Scanned image of the page. Keyboard directions: use + to zoom in, - to zoom out, arrow keys to pan inside the viewer.

Page Options

Download this Issue


Something wrong?

Something wrong with this page? Report problem.

Rights / Permissions

This collection, digitized in collaboration with the Michigan Daily and the Board for Student Publications, contains materials that are protected by copyright law. Access to these materials is provided for non-profit educational and research purposes. If you use an item from this collection, it is your responsibility to consider the work's copyright status and obtain any required permission.

March 04, 1941 - Image 1

Resource type:
The Michigan Daily, 1941-03-04

Disclaimer: Computer generated plain text may have errors. Read more about this.

z i

Lz1z~ight .c



Against War,
AgainWst .reactiV"n

Fifty Years Of Continuous Publication


Clark Blocks.
Plan To Limit
Senate debate
On Lease Bill
Foreign Relations Group
Proposes Measure Fori
Vote On Act This Week
Sen. Glass Suggests'
Cloture On Bill1
WASHINGTON, March 3-()-
Administration forces, working des-
perately to obtain a vote on the lease-
lend bill by this week-end, failed to-
day in an initial effort to limit debate
on the measure.
Senatdr Clark (Dem-Mo) blocked a
proposal by Chairman George (Dem-
Ga) of the Senate Foreign Relations!
Committee that the Senate agree
unanimously to limit future speeches
on the bill itself to one hour each,
and speeches on amendments to a
half hour.
Clark and Senator Wheeler (Dem-
Mont) said they had not filibustered
against the bill, but added it was a!
measure of such great important
there should be no limitation on de-
"I don't wonder that some of the
proponents of this bill would like to
see it jammed through at the earliest
possible moment," Wheeler declared,
"because they know as I do that when
people 'understand it there will be a
tremendous uprising overethe coun-
try against it. I expect to fight this
legislation in any way, shape or form
I can."
Wheeler said many persons had
written him urging that a filibuster
be conducted. He said he believed they
were "justified" in making such a'
request because, "no matter how you
sugar-coat this measure it is a dan-
gerous thing to put on the statute
Earlier Senator Glass (Dem-Va),
had suggested the Senate impose
cloture-a procedure under which no
Senator can speak more than once
or more than one hour. A two-thirds
majority is necessary to impose clo-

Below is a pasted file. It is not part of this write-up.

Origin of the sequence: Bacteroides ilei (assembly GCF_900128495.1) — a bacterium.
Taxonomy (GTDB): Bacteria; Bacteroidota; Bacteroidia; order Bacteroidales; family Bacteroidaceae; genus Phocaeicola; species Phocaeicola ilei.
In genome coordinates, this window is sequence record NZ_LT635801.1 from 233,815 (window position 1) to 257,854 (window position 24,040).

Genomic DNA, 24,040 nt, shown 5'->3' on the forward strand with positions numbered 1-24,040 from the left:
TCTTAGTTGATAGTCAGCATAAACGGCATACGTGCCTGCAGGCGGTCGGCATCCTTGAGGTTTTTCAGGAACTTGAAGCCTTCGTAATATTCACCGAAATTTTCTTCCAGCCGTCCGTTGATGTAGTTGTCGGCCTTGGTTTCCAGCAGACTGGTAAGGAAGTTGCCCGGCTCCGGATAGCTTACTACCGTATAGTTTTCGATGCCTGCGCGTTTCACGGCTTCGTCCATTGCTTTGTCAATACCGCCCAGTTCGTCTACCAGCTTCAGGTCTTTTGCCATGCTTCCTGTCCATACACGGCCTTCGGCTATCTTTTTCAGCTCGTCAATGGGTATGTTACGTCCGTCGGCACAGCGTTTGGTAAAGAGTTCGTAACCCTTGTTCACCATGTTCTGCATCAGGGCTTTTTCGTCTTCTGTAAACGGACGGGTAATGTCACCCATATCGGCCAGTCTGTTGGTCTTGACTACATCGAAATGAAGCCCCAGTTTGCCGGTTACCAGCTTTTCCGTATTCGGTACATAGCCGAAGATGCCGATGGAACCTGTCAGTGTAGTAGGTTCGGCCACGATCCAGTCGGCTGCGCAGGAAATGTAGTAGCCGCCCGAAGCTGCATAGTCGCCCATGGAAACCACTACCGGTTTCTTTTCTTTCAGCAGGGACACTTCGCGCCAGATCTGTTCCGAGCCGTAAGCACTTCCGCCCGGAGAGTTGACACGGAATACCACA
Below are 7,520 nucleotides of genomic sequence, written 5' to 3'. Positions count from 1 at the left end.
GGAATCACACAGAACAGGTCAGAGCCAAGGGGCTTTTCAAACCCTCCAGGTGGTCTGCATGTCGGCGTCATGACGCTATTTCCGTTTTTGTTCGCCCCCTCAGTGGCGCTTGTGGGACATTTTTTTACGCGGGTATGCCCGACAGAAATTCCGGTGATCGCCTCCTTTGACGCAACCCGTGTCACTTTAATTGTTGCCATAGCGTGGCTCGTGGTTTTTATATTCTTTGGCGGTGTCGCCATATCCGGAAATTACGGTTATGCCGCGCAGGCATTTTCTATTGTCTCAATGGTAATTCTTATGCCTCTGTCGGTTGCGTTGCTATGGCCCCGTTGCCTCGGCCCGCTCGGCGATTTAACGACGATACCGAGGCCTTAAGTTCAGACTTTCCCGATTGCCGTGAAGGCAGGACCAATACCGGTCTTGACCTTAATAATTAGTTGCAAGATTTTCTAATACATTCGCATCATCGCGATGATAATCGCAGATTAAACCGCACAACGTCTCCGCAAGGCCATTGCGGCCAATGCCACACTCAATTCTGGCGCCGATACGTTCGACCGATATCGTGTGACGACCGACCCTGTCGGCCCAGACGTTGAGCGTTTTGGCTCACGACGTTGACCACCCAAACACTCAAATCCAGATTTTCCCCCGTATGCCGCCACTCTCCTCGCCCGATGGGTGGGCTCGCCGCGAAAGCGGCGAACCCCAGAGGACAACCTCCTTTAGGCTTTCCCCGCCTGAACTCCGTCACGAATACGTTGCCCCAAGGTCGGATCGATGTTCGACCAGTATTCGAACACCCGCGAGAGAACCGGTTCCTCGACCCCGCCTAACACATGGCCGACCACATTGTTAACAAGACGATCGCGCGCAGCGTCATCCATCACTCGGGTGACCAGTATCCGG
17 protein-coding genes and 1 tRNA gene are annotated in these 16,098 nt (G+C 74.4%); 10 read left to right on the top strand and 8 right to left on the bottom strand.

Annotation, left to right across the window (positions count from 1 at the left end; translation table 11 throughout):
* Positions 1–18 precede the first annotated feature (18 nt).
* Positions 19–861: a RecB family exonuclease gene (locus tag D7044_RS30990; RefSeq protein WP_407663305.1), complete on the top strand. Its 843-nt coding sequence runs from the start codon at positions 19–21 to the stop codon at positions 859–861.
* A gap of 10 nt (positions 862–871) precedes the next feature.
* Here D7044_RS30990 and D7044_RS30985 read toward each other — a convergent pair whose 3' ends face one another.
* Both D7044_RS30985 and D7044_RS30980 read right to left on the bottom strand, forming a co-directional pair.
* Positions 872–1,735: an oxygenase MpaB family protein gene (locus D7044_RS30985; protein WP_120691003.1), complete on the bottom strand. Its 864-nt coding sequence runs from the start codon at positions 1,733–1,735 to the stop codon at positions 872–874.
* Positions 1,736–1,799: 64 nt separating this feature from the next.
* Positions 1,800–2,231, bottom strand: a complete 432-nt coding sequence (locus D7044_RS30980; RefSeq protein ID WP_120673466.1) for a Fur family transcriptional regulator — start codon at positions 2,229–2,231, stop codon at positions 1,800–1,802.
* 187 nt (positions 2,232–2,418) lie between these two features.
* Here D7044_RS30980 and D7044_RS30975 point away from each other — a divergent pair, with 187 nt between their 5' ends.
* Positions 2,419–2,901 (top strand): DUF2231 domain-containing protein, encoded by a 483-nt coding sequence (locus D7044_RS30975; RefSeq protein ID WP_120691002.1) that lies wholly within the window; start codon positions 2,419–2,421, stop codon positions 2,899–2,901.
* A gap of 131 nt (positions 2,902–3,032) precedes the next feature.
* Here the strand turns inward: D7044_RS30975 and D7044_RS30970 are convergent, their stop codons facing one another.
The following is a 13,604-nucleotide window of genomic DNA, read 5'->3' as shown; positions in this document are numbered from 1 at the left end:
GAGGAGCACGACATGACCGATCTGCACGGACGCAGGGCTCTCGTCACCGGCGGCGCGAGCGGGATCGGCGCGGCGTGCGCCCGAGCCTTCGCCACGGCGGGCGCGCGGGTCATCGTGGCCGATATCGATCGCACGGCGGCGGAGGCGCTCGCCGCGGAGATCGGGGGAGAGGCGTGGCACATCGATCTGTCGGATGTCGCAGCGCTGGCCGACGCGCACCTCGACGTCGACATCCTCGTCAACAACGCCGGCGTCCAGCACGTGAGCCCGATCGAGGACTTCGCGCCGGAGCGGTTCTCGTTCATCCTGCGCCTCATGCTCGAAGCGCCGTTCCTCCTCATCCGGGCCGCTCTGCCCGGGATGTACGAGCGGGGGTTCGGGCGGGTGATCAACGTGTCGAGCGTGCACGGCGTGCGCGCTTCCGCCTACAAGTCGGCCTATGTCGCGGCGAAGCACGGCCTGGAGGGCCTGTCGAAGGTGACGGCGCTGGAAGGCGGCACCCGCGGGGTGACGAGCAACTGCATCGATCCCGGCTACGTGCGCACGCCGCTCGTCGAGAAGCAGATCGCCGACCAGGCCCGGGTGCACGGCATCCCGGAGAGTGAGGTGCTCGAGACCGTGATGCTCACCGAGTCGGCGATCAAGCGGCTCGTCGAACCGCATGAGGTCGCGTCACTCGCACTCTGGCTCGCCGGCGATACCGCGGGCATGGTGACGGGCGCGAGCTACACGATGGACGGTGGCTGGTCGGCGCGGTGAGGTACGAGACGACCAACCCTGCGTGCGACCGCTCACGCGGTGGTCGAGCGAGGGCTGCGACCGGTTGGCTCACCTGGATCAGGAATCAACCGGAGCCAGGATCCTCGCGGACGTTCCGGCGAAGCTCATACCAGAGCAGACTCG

Wheeler declared he had read sug-
gestions for cloture and added that
they came "from Senatorstwho have
spent very little time on the floor."
"If they would stay here and listen
to the debate," he added, "there
wouldn't be so much' shouting about

Rites To Be Held Today
For Dr. C. W. Edmunds

Russia Protests Bulgarian Policy

In Granting Admission

To Nazis;

Burial To Be In Richmond,
Ind.; Services Will Be
At St. Andrew's Here
Funeral services for Dr. Charles
W. Edmunds, late member of the
medical faculty of the University and
chairman of the department of ma-
teria medica and therapeutics, who
died at his home Saturday afternoon,
will be held at 3:30,p.m. today in St.
Andrew's Episcopal Church.
The body will be sent for burial to
Richmond, Ind., where members of
Dr. Edmunds' family reside.
Pall bearers will be: Dr. Moses
Gomberg, Dr. Frederick G. Novy, Dr.
Cyrus C. Sturgis, Dr. Ralph G. Smith,
Dr. Jesse S. Reeves, Dr. Morris P.
Tilley, Mr. Samuel M. Stanton, Dr.
Edward L. Adams, Dr. Henry F.
Adams, and Dr. Henry F. Vaughan.
Ushers for the funeral services will
be Mr. Joseph A. Bursley, Mr. Rear-
don Peirsol, Mr. Ernest F. Lloyd, and
Dr. Harley A. Haynes.
The deep regret experienced by
the medical faculty and others of Dr.
Edmunds' friends was expressed in a
statement issued by Dean A. C.
Furstenberg of the medical school. He
"The Medical Faculty is deeply
shocked by the sudden death of Dr.
Charles W. Edmunds. In his pass-
ing our school has lost its senior
Faculty member and a pioneer

whose loyalty and devotion to med-
ical education and research have
exerted a far-reaching influence
upon the progress of American med-
icine. As one of the founders of
this School he concerned himself
with the trends of medical educa-
tion and instituted methods that
were creative and contemporane-
ously strong and effective. As a
teacher he was fair and sympathe -
tic in his student relationships,
alert to scholarly potentialities, and
(Continued on Page 21
Council Votes
For Improving
Action Saves University's
CAA Course; $2,500
Is Sum Appropriated

Turkey, Balkans Prepare Fo r War


Leading Roles
For JGP Cast
Are Announced
Helen Rhodes Will Portray
Heroine; Dorothy Knode
To Play Part Of Hero
Last week's tryouts for roles in 1941
JGP have resulted in putting 42 jun-
ior women at work on rehearsals for
the producton, which is to be given
March 26. 27, 28 and 29.